Haunting images of pre-Expo 86 Vancouver, before the ‘Glass City’ and million-dollar teardowns


Wandering the city at night in the 1970s and 1980s, photographer Greg Girard captured an eerie Vancouver that has almost completely ceased to exist.

Before Expo 86, forests of glass condos and the birth of the million dollar teardown, Vancouver was a mid-sized port city where coffee was served up in greasy diners and the word “microbrewery” didn’t exist.

Photographer Greg Girard was there, capturing haunting images of a city just on the cusp of changing forever. Recently showcased at Vancouver’s Monte Clark Gallery, they’re also featured in his book Under Vancouver 1972–1982.

With permission from Girard, a selection of his photos are below.

Granville Street Bridge, 1975

Just underneath the Granville Street Bridge, pictured in the background of this photo, Granville Island is undergoing its metamorphosis from a polluted industrial area into a waterfront tourist destination. One of the sharpest contrasts with modern Vancouver and its industrial predecessor is the city’s changing approach to False Creek, the inlet that is now one of the city’s signature features. But it was only as recently as the 1950s that city officials were seriously tossing around a plan to completely fill in the then-filthy waterway in order to free up more industrial land.

Parked Car (Gran Torino), 1981

When this image was taken, Vancouver real estate prices were in a tailspin. Real estate prices dropped by as much as 30 per cent in the early 1980s — a sharper decline even than housing prices in Fort McMurray, Alta. following the recent oil price collapse. The average price of a Vancouver detached home in 1980 was $177,000 ($350,000 in 2017 dollars). Meanwhile, the condo — a type of apartment that you could own — was still a new and unfamiliar entrant to the city’s real estate market.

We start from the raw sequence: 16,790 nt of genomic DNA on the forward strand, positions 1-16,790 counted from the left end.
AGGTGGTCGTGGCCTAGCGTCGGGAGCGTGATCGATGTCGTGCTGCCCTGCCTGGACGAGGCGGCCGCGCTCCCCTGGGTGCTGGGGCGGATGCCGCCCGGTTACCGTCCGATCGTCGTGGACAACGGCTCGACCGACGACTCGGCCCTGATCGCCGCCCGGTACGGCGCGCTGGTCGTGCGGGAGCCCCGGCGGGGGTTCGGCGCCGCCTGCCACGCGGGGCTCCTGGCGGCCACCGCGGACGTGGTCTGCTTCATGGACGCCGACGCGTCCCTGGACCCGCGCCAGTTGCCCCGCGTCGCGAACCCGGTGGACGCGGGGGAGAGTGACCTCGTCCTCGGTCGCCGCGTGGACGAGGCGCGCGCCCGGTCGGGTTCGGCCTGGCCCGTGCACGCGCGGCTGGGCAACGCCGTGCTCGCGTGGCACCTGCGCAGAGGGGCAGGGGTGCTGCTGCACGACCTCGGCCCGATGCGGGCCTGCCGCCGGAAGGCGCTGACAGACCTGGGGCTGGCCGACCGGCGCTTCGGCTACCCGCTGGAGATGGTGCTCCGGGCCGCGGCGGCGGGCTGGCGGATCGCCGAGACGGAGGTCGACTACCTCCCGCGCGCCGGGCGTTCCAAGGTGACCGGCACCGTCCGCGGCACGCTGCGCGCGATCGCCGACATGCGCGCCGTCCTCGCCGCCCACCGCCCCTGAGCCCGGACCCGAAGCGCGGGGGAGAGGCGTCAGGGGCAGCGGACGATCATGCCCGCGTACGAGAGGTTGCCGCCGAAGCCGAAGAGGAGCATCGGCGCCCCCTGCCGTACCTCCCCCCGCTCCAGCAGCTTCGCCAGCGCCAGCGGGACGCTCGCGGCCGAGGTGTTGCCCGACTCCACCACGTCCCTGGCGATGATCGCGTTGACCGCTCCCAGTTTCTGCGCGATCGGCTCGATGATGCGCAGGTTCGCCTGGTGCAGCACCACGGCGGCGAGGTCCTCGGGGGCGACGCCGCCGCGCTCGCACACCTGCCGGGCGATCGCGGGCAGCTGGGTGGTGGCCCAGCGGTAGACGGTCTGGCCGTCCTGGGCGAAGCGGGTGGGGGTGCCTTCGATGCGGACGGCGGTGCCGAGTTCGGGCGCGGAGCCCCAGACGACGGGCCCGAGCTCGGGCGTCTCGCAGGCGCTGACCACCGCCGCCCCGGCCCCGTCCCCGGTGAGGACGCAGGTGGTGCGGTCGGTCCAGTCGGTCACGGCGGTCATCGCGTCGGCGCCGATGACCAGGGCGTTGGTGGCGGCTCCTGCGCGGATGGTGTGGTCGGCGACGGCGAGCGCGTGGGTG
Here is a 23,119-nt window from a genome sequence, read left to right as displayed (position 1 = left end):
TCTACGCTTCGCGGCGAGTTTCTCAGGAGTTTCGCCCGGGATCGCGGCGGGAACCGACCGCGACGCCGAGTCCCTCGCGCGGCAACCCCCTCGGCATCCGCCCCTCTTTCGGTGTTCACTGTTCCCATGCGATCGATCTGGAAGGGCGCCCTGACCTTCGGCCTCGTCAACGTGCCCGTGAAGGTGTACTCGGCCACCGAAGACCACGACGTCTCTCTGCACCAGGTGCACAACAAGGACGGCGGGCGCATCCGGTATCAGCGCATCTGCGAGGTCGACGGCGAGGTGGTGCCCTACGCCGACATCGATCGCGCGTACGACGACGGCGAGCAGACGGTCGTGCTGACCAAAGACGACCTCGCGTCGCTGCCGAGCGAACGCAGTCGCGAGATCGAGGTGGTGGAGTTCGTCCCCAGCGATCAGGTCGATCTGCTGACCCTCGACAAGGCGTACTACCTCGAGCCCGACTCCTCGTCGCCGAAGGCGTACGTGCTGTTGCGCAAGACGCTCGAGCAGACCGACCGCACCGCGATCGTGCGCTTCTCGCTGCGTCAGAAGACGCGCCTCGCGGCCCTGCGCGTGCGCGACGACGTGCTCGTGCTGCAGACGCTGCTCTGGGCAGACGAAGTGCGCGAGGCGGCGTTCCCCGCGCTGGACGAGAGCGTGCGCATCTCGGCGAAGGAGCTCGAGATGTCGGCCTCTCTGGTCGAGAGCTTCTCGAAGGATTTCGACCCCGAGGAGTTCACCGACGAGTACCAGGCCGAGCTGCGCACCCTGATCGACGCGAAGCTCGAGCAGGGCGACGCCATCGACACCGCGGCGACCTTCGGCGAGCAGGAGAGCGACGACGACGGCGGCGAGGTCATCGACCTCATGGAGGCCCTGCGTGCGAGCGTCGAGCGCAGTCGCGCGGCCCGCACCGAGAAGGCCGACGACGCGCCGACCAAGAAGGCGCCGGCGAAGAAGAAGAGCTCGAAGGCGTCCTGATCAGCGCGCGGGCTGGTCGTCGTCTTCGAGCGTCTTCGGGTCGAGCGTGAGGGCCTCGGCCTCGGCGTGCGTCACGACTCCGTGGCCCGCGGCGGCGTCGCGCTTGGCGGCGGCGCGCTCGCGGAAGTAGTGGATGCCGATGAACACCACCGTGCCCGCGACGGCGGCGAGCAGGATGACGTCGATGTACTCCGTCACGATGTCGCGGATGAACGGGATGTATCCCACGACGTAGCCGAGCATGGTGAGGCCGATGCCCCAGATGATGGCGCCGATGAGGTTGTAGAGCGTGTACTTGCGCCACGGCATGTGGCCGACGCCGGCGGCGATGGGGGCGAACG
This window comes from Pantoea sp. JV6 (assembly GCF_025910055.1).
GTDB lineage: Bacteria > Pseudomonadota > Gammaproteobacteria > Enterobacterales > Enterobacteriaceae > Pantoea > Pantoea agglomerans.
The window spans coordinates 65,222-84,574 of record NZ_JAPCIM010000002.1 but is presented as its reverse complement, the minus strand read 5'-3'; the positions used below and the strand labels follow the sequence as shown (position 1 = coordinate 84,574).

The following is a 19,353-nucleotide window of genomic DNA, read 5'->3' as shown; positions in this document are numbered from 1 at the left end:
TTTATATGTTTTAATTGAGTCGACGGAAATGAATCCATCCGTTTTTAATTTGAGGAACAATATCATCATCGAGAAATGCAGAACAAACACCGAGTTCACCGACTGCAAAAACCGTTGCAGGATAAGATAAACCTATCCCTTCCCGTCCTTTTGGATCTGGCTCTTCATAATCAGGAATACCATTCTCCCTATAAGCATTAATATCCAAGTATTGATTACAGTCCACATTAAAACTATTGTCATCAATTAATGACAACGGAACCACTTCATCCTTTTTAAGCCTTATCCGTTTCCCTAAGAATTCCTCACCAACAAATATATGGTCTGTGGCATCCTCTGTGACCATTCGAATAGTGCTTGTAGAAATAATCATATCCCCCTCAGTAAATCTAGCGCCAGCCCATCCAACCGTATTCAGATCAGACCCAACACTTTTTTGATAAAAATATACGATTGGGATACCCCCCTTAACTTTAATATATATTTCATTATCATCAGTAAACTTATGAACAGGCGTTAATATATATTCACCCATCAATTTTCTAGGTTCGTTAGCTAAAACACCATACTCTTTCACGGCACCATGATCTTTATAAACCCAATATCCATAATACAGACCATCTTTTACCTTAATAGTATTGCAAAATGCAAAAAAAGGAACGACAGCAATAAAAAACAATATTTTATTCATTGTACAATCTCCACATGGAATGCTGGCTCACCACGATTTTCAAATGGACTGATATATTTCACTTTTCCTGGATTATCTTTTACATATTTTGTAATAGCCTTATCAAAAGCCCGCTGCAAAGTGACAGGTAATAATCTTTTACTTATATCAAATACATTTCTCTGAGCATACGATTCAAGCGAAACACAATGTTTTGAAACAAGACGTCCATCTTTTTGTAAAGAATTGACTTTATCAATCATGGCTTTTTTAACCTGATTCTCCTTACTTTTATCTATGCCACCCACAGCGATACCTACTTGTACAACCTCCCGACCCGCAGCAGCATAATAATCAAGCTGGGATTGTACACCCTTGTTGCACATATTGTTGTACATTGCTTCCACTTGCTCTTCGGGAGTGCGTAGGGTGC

Lux Theatre, 1974

This is the Lux Theatre, a movie house on East Hastings Street that occasionally did duty as a punk rock venue. The movie on the marquee, meanwhile, is The Conqueror Worm, a mostly forgotten B-movie starring Vincent Price. Although some variety of cinema had stood on the site since 1910, the market slowly dropped out from The Lux. In one of the final pictures of the theatre taken in the early 1990s it was desperately advertising $2.50 double features. Like many properties on East Hastings, the site is now home to a social services agency — a low barrier housing complex called The Lux.

Chinese Voice Daily News, 1982

The first thing to note is the dress: Men clad casually in suits. The second thing to notice is the two men on the right obtaining their news the same way humans have been doing for centuries; by looking at broadsheet pages pinned up in a newspaper’s front window. This photo was also taken only a few years before a momentous demographic change overtook the city’s Chinese-Canadian community. As Hong Kong prepared to revert from British to Chinese control, a wave of Hong Kongers arrived in the city, bringing entirely new food, consumption patterns and and cultural norms to the city’s Chinese areas.

Unpaved Parking Lot, 1981

In this particularly gritty image, a gravel parking lot hosts a collection of cars that all seem to have some kind of scrape or dents. With Canada gripped by recession in the early 1980s the downturn was felt particularly hard in British Columbia. Vancouver was also a much smaller city that it is today. In 1981, the City Vancouver was two thirds the size of its modern incarnation, while Metro Vancouver was less than half the size.